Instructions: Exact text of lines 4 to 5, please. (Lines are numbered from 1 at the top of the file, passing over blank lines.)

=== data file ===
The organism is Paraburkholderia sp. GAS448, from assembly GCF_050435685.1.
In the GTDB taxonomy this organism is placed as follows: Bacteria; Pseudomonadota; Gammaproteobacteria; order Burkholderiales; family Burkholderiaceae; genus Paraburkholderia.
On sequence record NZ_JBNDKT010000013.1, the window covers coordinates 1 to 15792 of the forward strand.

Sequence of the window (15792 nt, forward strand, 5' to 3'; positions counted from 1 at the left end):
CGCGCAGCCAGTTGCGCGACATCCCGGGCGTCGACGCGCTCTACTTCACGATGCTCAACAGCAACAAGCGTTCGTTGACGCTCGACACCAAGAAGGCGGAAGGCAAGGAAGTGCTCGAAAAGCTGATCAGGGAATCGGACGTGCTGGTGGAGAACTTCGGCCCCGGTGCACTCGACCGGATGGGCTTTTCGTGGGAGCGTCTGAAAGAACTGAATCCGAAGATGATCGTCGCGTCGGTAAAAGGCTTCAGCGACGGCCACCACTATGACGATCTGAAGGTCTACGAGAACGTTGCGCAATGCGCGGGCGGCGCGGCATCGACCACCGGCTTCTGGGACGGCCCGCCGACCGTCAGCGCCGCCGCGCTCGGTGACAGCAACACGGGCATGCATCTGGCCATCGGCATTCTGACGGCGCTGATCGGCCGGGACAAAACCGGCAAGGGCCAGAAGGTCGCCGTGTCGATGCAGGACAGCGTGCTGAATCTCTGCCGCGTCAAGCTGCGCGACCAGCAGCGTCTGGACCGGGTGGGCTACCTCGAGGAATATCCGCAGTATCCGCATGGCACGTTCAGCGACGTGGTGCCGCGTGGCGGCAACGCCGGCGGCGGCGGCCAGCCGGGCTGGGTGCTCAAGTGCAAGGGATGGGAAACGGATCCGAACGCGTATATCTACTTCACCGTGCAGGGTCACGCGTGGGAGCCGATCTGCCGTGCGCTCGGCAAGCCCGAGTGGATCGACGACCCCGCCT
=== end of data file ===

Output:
Sequence of the window (15792 nt, forward strand, 5' to 3'; positions counted from 1 at the left end):
CGCGCAGCCAGTTGCGCGACATCCCGGGCGTCGACGCGCTCTACTTCACGATGCTCAACAGCAACAAGCGTTCGTTGACGCTCGACACCAAGAAGGCGGAAGGCAAGGAAGTGCTCGAAAAGCTGATCAGGGAATCGGACGTGCTGGTGGAGAACTTCGGCCCCGGTGCACTCGACCGGATGGGCTTTTCGTGGGAGCGTCTGAAAGAACTGAATCCGAAGATGATCGTCGCGTCGGTAAAAGGCTTCAGCGACGGCCACCACTATGACGATCTGAAGGTCTACGAGAACGTTGCGCAATGCGCGGGCGGCGCGGCATCGACCACCGGCTTCTGGGACGGCCCGCCGACCGTCAGCGCCGCCGCGCTCGGTGACAGCAACACGGGCATGCATCTGGCCATCGGCATTCTGACGGCGCTGATCGGCCGGGACAAAACCGGCAAGGGCCAGAAGGTCGCCGTGTCGATGCAGGACAGCGTGCTGAATCTCTGCCGCGTCAAGCTGCGCGACCAGCAGCGTCTGGACCGGGTGGGCTACCTCGAGGAATATCCGCAGTATCCGCATGGCACGTTCAGCGACGTGGTGCCGCGTGGCGGCAACGCCGGCGGCGGCGGCCAGCCGGGCTGGGTGCTCAAGTGCAAGGGATGGGAAACGGATCCGAACGCGTATATCTACTTCACCGTGCAGGGTCACGCGTGGGAGCCGATCTGCCGTGCGCTCGGCAAGCCCGAGTGGATCGACGACCCCGCCT